‘I think that playing chamber music is about this wonderful tension between being together and, at the same time, being free. About being a soloist, yet listening to what your musical partner is doing and going into that direction together.
When it happens, it is absolutely marvelous, but you always have this strain between your phrase, of how it resonates and helps the phrasing of the other,” said pianist Paolo Giacometti in a phone interview on the eve of his Israeli debut at the Sixth Eilat Chamber Music Festival.
“I call this energy going back and forth. You can compare it to dance partners – it can be awesome only if the qualities of each individual help to enforce each other.”
And he has nothing but praise for his longtime musical partner, Dutch cellist Peter Wispelway, with whom he arrives in Israel. “He is a very close friend of mine, and it is wonderful when you go on tour together.
Sometimes, when you go alone and play solo, it can feel quite lonely.”
Born in Milan in 1970 and living in The Netherlands from his early childhood, Giacometti has won many prizes in national and international competitions and has played with renowned orchestras under distinguished conductors, in addition to his activities as a chamber musician. The latter has resulted in a successful cooperation with leading musicians such as Wispelwey and Janine Jansen among others. Giacometti has performed in concert halls all over the world, such as the Concertgebouw, Teatro Colon and Wigmore Hall, and is much a sought-after musician at chamber music festivals in Europe, Canada and the US. His impressive discography has been widely acclaimed by the international press.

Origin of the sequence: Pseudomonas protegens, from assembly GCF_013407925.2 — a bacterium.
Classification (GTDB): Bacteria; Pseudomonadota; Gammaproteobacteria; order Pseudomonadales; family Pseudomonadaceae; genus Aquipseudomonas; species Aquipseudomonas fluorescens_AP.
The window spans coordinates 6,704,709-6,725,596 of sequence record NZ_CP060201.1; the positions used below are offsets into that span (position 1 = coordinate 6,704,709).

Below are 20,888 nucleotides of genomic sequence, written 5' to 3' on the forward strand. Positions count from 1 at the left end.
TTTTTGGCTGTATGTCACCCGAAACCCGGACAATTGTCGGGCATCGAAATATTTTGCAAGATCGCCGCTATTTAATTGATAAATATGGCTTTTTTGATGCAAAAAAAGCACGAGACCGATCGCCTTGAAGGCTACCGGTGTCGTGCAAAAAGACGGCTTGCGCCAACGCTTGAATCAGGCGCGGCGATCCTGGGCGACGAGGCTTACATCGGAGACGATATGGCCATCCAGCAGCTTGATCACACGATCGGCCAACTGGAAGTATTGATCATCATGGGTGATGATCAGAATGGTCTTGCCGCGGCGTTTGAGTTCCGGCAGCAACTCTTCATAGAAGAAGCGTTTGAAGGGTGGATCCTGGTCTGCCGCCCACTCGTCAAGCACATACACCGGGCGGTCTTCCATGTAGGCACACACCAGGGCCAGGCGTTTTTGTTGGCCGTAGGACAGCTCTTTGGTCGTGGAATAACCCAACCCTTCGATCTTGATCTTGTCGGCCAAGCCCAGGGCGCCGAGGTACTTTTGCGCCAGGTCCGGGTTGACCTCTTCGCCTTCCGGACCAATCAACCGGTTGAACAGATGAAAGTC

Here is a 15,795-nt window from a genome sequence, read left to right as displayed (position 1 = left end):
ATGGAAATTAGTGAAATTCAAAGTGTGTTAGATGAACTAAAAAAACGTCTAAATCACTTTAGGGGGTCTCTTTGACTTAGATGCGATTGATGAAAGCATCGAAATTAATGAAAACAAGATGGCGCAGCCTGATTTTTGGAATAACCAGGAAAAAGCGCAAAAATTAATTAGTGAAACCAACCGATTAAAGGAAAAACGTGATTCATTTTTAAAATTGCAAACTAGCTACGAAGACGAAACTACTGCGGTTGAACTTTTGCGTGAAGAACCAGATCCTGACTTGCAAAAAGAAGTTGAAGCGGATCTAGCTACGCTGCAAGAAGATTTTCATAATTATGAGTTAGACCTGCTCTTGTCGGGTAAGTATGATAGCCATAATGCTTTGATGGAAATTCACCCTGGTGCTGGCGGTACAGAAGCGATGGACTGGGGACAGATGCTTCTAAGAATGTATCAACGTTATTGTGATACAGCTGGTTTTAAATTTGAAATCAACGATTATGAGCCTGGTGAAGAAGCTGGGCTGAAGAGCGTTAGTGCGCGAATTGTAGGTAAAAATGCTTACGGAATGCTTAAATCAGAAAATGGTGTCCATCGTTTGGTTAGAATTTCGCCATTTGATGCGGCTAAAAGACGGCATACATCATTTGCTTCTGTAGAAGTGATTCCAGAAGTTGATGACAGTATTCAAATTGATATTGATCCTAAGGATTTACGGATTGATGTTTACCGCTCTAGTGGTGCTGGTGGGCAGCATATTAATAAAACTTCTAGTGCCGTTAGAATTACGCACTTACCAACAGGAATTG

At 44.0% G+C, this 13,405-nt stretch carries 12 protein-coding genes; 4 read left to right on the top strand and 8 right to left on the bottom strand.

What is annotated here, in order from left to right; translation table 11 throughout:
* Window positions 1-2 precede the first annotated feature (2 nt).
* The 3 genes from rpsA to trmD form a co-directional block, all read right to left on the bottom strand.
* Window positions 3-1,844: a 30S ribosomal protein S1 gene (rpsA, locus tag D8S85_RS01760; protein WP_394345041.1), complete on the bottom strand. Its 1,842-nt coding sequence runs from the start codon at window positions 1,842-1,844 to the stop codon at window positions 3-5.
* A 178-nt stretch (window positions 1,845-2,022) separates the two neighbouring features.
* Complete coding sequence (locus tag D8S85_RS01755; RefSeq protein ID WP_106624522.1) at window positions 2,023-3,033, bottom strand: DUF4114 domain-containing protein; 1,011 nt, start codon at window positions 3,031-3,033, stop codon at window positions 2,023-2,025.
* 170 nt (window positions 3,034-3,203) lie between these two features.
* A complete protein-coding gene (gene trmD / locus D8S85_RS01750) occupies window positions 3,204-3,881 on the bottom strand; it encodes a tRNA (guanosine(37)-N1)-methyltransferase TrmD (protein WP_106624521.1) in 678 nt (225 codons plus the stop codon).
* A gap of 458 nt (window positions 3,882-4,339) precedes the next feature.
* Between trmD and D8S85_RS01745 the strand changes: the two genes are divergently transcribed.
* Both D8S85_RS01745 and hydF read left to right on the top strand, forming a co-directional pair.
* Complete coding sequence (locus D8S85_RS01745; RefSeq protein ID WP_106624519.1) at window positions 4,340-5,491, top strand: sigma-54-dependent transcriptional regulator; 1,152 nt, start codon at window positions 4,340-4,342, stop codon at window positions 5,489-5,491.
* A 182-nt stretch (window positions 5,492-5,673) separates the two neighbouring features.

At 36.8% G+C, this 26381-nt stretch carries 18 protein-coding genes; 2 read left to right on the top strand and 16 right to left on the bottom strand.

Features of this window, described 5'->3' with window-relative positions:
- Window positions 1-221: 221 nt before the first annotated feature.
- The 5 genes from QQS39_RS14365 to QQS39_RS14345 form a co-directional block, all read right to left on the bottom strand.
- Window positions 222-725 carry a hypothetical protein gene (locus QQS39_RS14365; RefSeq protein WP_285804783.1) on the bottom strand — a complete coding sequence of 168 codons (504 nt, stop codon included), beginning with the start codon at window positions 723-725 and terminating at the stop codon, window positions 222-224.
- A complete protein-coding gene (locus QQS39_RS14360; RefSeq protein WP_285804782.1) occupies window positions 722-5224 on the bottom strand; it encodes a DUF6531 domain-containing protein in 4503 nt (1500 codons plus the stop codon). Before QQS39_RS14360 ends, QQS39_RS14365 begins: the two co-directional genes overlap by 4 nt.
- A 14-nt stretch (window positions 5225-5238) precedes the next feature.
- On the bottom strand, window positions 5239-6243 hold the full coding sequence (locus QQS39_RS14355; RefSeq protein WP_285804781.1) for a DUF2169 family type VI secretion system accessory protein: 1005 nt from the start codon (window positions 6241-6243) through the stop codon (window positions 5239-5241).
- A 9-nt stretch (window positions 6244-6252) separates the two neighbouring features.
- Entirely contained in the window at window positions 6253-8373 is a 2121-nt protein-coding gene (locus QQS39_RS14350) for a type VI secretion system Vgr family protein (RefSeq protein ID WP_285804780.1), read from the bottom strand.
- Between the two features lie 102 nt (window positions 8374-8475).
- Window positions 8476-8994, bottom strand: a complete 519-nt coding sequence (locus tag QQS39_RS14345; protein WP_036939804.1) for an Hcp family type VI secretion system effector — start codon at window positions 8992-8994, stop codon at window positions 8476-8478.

As a musician, Giacometti does not affiliate himself with any particular school of piano playing.
“In Holland, we have a wonderful combination of schools – the German and the French. My teachers were Jan Wijn, who is Dutch, and Gyorgy Sebök, a pianist of Hungarian origin.”
Giacometti says he is not taking sides in the endless dispute between advocates of playing modern and historical instruments and that nowadays, the both are equally justified.
“In the times of Liszt and Chopin, they played on many different instruments because in the 19th century the change of instruments went very quickly. Musicians were used to all these different types of color and mechanics. Now in Holland we have wonderful collections of old instruments to choose from, and I think this is marvelously refreshing both for the audience and the performer because each time you switch to another instrument, you have to completely rethink the entire concept of the piece.”
Speaking of musical life in general, Giacometti says that “Holland has always been good for the arts. But nowadays, people become more closed and more susceptible to pragmatic things, which are more obtainable or materialistic, like easy money. Yet on the other hand, at the Robert Schuman Hochschule in Dusseldorf, Germany, where I serve as a piano professor, I see so many wonderful young people, many of them from Asia. For those coming from China, classical music is still new, and after hearing it, tens of thousands decide that it will be their life because it is the most wonderful thing they’ve ever encountered. This makes me very happy.”
Paolo Giacometti performs in two separate programs at the Eilat Chamber Music Festival on March 18 and 19, playing solo and in various chamber ensembles.
For more details, visit http://www.eilatfestival.co.il
The Jerusalem Post 18/03/2011